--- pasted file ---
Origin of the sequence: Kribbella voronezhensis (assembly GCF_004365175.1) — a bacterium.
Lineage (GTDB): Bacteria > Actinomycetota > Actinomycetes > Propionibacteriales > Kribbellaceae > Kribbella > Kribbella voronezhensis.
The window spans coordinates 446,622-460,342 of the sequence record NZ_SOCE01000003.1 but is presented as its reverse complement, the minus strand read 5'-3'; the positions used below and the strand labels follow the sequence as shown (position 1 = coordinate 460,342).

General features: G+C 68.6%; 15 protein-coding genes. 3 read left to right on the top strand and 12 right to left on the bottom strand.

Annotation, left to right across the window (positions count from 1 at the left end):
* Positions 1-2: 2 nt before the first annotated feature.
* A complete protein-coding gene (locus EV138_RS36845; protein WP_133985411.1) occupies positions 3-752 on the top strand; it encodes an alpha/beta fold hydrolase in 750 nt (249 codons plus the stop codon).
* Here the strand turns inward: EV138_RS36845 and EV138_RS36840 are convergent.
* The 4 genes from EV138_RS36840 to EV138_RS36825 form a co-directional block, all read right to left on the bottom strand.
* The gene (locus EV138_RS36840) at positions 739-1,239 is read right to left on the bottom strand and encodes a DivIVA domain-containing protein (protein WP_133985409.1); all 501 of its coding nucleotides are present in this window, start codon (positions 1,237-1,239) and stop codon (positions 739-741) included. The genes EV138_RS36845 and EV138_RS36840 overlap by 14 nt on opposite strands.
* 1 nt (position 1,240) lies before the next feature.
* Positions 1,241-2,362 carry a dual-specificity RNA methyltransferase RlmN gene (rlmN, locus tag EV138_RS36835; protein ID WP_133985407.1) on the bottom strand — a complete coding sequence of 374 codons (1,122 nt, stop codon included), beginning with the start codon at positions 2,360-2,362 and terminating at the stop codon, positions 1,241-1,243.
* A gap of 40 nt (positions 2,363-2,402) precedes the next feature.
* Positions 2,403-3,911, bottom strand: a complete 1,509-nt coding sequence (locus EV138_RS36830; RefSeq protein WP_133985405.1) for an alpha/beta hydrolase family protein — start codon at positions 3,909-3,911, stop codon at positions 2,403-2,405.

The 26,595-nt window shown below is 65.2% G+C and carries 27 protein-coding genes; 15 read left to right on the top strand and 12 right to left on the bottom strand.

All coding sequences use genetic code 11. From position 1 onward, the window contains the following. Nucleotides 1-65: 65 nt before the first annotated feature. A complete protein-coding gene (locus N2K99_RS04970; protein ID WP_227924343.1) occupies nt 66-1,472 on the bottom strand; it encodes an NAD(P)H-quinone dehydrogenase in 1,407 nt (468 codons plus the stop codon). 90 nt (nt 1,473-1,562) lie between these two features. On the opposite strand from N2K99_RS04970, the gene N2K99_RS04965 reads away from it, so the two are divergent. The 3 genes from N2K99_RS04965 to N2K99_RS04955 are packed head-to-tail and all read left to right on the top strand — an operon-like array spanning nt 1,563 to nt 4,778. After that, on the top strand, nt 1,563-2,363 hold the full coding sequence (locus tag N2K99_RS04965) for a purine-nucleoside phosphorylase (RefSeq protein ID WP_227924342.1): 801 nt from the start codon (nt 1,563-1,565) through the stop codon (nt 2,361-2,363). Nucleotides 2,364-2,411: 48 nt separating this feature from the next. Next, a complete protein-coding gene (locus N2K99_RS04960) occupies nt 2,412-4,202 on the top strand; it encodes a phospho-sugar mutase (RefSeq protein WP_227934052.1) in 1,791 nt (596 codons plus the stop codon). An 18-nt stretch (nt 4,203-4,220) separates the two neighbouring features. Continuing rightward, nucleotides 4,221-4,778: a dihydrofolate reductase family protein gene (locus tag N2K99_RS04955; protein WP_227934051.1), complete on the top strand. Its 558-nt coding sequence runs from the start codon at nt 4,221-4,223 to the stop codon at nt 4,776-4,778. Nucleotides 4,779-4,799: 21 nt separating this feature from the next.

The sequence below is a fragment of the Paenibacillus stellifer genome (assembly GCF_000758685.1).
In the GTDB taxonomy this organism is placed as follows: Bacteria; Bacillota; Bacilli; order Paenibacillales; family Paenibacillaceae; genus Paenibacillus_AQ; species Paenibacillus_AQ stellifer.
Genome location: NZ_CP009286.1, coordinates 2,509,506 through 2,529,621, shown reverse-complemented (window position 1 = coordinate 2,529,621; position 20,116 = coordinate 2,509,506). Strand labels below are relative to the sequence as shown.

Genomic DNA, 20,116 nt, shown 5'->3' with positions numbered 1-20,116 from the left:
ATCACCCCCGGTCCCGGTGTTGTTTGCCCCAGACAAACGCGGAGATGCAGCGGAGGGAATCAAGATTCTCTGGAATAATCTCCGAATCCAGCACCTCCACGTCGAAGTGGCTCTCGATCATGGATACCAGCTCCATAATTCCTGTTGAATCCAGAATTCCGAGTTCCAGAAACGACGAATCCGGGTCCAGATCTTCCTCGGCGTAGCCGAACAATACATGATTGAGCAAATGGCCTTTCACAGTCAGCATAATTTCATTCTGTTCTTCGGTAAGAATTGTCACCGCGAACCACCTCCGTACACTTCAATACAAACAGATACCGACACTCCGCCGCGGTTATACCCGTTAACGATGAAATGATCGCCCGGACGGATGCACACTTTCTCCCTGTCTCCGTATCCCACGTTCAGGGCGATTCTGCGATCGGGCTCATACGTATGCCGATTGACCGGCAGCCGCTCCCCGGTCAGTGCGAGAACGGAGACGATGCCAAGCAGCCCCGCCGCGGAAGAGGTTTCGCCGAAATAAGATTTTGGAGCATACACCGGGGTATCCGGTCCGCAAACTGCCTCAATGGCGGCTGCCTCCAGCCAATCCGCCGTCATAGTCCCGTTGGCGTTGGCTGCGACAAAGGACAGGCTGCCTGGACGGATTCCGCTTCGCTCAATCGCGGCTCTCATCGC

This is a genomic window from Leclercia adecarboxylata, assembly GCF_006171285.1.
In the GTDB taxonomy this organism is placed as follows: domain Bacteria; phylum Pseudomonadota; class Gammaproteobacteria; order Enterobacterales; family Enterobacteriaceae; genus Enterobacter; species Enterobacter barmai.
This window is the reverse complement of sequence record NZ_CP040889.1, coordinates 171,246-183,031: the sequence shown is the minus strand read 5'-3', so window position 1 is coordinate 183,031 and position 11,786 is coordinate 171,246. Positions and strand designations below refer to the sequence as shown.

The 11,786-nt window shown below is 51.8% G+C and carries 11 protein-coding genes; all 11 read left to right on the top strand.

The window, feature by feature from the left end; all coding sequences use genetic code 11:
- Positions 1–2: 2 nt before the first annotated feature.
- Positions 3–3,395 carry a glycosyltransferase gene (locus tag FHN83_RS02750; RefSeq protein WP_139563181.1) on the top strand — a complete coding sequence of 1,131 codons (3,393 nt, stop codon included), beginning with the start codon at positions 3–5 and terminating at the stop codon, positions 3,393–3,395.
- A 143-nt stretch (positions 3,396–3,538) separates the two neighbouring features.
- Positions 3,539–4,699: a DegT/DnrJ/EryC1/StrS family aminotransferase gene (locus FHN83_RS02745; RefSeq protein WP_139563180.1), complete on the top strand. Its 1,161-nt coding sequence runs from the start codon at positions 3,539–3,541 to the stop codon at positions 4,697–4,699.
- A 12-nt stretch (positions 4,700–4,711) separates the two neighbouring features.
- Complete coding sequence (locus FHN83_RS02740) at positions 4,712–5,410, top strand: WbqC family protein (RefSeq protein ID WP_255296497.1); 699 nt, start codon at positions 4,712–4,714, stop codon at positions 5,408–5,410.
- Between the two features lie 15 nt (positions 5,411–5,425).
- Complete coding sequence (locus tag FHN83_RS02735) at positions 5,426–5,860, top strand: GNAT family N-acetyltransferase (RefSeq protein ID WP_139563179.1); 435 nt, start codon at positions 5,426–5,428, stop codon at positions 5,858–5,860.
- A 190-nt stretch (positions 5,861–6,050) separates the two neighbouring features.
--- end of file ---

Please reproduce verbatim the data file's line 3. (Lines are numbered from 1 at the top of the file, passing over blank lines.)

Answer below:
The window spans coordinates 446,622-460,342 of the sequence record NZ_SOCE01000003.1 but is presented as its reverse complement, the minus strand read 5'-3'; the positions used below and the strand labels follow the sequence as shown (position 1 = coordinate 460,342).